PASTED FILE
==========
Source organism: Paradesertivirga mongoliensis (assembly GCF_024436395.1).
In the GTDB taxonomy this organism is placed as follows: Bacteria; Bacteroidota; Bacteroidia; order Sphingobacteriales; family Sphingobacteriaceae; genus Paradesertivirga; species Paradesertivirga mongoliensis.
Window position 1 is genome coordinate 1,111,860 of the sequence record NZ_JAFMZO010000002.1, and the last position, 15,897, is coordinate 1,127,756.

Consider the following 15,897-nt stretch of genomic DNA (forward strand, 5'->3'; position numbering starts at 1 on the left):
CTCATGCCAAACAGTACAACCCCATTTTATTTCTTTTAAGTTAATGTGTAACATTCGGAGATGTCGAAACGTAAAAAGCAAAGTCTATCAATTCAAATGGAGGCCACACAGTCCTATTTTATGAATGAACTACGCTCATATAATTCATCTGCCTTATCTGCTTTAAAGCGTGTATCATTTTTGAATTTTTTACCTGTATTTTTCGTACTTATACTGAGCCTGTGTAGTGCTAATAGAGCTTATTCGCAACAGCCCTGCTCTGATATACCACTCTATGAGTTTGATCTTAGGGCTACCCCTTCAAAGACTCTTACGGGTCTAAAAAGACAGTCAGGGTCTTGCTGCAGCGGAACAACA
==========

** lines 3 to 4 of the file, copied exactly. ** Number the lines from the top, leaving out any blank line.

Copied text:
Window position 1 is genome coordinate 1,111,860 of the sequence record NZ_JAFMZO010000002.1, and the last position, 15,897, is coordinate 1,127,756.

Consider the following 15,897-nt stretch of genomic DNA (forward strand, 5'->3'; position numbering starts at 1 on the left):